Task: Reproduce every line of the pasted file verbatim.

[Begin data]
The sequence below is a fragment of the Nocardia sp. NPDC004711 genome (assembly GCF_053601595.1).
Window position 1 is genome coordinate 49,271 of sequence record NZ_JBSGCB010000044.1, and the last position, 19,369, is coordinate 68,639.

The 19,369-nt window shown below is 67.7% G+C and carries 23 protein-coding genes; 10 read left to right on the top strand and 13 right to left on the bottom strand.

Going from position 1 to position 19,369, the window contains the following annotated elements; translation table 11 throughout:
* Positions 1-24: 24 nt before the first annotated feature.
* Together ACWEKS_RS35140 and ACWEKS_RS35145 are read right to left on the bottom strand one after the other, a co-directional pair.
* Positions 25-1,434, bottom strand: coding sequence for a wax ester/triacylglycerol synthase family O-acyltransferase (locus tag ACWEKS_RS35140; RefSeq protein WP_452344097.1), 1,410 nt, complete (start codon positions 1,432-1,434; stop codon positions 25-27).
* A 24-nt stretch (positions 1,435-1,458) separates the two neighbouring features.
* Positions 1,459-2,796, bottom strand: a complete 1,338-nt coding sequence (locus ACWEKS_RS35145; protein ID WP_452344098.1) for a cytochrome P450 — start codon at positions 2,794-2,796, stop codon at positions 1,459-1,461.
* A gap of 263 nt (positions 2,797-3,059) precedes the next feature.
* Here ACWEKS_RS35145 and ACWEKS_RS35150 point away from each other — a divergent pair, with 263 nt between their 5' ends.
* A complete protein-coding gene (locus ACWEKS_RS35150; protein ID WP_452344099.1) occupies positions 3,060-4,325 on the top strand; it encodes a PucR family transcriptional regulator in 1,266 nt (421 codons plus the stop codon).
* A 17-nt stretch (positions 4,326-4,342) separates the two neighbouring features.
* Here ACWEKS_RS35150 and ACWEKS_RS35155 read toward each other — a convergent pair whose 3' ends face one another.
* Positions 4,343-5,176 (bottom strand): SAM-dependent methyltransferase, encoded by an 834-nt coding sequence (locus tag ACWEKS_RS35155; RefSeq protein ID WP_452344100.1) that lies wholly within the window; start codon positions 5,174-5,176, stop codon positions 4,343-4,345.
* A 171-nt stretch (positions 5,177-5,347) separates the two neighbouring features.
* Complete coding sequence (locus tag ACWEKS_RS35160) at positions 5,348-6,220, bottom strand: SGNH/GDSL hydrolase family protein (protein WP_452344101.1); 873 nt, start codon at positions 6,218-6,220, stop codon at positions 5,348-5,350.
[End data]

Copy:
The sequence below is a fragment of the Nocardia sp. NPDC004711 genome (assembly GCF_053601595.1).
Window position 1 is genome coordinate 49,271 of sequence record NZ_JBSGCB010000044.1, and the last position, 19,369, is coordinate 68,639.

The 19,369-nt window shown below is 67.7% G+C and carries 23 protein-coding genes; 10 read left to right on the top strand and 13 right to left on the bottom strand.

Going from position 1 to position 19,369, the window contains the following annotated elements; translation table 11 throughout:
* Positions 1-24: 24 nt before the first annotated feature.
* Together ACWEKS_RS35140 and ACWEKS_RS35145 are read right to left on the bottom strand one after the other, a co-directional pair.
* Positions 25-1,434, bottom strand: coding sequence for a wax ester/triacylglycerol synthase family O-acyltransferase (locus tag ACWEKS_RS35140; RefSeq protein WP_452344097.1), 1,410 nt, complete (start codon positions 1,432-1,434; stop codon positions 25-27).
* A 24-nt stretch (positions 1,435-1,458) separates the two neighbouring features.
* Positions 1,459-2,796, bottom strand: a complete 1,338-nt coding sequence (locus ACWEKS_RS35145; protein ID WP_452344098.1) for a cytochrome P450 — start codon at positions 2,794-2,796, stop codon at positions 1,459-1,461.
* A gap of 263 nt (positions 2,797-3,059) precedes the next feature.
* Here ACWEKS_RS35145 and ACWEKS_RS35150 point away from each other — a divergent pair, with 263 nt between their 5' ends.
* A complete protein-coding gene (locus ACWEKS_RS35150; protein ID WP_452344099.1) occupies positions 3,060-4,325 on the top strand; it encodes a PucR family transcriptional regulator in 1,266 nt (421 codons plus the stop codon).
* A 17-nt stretch (positions 4,326-4,342) separates the two neighbouring features.
* Here ACWEKS_RS35150 and ACWEKS_RS35155 read toward each other — a convergent pair whose 3' ends face one another.
* Positions 4,343-5,176 (bottom strand): SAM-dependent methyltransferase, encoded by an 834-nt coding sequence (locus tag ACWEKS_RS35155; RefSeq protein ID WP_452344100.1) that lies wholly within the window; start codon positions 5,174-5,176, stop codon positions 4,343-4,345.
* A 171-nt stretch (positions 5,177-5,347) separates the two neighbouring features.
* Complete coding sequence (locus tag ACWEKS_RS35160) at positions 5,348-6,220, bottom strand: SGNH/GDSL hydrolase family protein (protein WP_452344101.1); 873 nt, start codon at positions 6,218-6,220, stop codon at positions 5,348-5,350.